Washington DC action
With Republican Donald Trump headed to the White House, Native women led a huge demonstration in the nation's capital on Tuesday, calling for an end to the Dakota Access Pipeline.
In his first 100 days in office, Trump has vowed to lift "roadblocks" to large infrastructure projects like Dakota Access. He's even invested his own money in the companies that are financing and operating the controversial pipeline.
But Eryn Wise of the International Indigenous Youth Council bore no ill will toward the incoming president despite his negative history in Indian Country. She came to Washington, D.C., with a simple yet strong message.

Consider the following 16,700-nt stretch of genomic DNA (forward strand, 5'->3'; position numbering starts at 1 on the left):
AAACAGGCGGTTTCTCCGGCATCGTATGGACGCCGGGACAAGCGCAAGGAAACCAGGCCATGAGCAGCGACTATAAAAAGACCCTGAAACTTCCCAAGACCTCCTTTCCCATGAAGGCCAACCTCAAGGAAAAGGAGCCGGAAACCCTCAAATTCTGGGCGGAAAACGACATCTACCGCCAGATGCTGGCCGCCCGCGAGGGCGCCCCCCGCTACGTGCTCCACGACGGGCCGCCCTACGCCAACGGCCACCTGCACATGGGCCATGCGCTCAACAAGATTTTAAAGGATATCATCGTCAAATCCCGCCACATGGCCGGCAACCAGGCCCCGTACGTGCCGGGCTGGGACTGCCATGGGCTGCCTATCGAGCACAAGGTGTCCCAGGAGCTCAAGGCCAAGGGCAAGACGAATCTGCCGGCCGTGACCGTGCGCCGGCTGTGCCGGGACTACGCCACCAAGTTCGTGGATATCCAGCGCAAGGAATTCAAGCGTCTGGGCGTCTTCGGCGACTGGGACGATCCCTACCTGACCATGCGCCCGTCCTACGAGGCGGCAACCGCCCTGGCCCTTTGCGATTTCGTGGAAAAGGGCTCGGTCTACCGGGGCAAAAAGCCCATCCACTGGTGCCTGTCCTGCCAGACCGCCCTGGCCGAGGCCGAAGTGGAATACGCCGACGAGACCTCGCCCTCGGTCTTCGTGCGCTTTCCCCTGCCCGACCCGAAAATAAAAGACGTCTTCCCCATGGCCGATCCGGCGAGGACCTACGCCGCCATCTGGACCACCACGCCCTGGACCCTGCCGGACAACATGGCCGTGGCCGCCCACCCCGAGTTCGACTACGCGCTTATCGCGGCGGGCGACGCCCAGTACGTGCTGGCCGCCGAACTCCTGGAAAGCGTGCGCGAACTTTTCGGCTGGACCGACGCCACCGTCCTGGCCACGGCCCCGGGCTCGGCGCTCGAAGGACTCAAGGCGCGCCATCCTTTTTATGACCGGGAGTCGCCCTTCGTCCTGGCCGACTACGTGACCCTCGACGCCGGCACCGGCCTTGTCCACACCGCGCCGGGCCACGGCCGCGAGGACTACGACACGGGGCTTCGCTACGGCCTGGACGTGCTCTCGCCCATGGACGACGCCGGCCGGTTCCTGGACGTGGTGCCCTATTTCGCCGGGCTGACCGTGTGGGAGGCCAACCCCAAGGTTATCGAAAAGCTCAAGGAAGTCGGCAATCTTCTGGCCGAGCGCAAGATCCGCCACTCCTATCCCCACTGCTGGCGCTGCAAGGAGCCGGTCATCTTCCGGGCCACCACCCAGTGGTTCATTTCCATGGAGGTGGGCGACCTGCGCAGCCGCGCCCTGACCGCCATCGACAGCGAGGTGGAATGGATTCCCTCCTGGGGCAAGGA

"I am here to protect his water as well," Wise said outside of the White House, where Trump will be residing come January 2017.
Wise, who is from the Jicarilla Apache Nation and Laguna Pueblo, was joined by three other Native women leaders -- LaDonna Brave Bull Allard (Standing Rock Sioux Tribe), Deborah Parker (Tulalip Tribes) and Judith LeBlanc (Caddo Nation) -- for the #NoDAPL Day of Action.
After staging a sit-in at the headquarters of the U.S. Army Corps of Engineers, they led the crowd of about 1,000 people down the streets of Washington, even passing by the newly opened Trump Hotel on Pennsylvania Avenue NW.
That's where Wise, who has been living at the #NoDAPL encampment since the summer, made good on her promise. She momentarily stopped the march in front of the hotel, which is located on federal property, to offer a prayer.